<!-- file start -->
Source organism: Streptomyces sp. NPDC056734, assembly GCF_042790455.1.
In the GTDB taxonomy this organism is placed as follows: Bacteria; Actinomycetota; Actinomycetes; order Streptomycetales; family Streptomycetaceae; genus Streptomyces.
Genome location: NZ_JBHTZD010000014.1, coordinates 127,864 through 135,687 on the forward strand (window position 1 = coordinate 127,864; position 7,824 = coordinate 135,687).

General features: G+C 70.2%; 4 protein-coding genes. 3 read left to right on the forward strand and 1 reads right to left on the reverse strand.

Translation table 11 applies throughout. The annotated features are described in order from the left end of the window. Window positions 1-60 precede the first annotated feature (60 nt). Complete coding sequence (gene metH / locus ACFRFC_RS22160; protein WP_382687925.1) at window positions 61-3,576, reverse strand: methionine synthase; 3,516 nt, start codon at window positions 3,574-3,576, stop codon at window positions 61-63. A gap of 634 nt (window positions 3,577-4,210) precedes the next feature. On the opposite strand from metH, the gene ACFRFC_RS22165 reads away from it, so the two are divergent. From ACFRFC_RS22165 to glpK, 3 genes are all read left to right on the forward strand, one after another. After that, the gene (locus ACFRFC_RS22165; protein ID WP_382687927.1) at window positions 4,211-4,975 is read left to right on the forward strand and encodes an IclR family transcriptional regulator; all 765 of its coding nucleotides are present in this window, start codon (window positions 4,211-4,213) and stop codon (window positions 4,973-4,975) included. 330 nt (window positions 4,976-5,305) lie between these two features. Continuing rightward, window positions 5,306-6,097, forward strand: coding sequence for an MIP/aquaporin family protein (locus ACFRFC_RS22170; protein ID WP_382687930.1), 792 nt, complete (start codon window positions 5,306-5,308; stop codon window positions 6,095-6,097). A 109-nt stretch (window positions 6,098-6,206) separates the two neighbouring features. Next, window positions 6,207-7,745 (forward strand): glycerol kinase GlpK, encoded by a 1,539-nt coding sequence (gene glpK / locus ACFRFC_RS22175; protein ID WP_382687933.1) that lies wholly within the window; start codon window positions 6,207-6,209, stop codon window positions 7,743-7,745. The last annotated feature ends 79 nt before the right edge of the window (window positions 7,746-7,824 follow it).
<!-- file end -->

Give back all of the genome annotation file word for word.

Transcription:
Source organism: Streptomyces sp. NPDC056734, assembly GCF_042790455.1.
In the GTDB taxonomy this organism is placed as follows: Bacteria; Actinomycetota; Actinomycetes; order Streptomycetales; family Streptomycetaceae; genus Streptomyces.
Genome location: NZ_JBHTZD010000014.1, coordinates 127,864 through 135,687 on the forward strand (window position 1 = coordinate 127,864; position 7,824 = coordinate 135,687).

General features: G+C 70.2%; 4 protein-coding genes. 3 read left to right on the forward strand and 1 reads right to left on the reverse strand.

Translation table 11 applies throughout. The annotated features are described in order from the left end of the window. Window positions 1-60 precede the first annotated feature (60 nt). Complete coding sequence (gene metH / locus ACFRFC_RS22160; protein WP_382687925.1) at window positions 61-3,576, reverse strand: methionine synthase; 3,516 nt, start codon at window positions 3,574-3,576, stop codon at window positions 61-63. A gap of 634 nt (window positions 3,577-4,210) precedes the next feature. On the opposite strand from metH, the gene ACFRFC_RS22165 reads away from it, so the two are divergent. From ACFRFC_RS22165 to glpK, 3 genes are all read left to right on the forward strand, one after another. After that, the gene (locus ACFRFC_RS22165; protein ID WP_382687927.1) at window positions 4,211-4,975 is read left to right on the forward strand and encodes an IclR family transcriptional regulator; all 765 of its coding nucleotides are present in this window, start codon (window positions 4,211-4,213) and stop codon (window positions 4,973-4,975) included. 330 nt (window positions 4,976-5,305) lie between these two features. Continuing rightward, window positions 5,306-6,097, forward strand: coding sequence for an MIP/aquaporin family protein (locus ACFRFC_RS22170; protein ID WP_382687930.1), 792 nt, complete (start codon window positions 5,306-5,308; stop codon window positions 6,095-6,097). A 109-nt stretch (window positions 6,098-6,206) separates the two neighbouring features. Next, window positions 6,207-7,745 (forward strand): glycerol kinase GlpK, encoded by a 1,539-nt coding sequence (gene glpK / locus ACFRFC_RS22175; protein ID WP_382687933.1) that lies wholly within the window; start codon window positions 6,207-6,209, stop codon window positions 7,743-7,745. The last annotated feature ends 79 nt before the right edge of the window (window positions 7,746-7,824 follow it).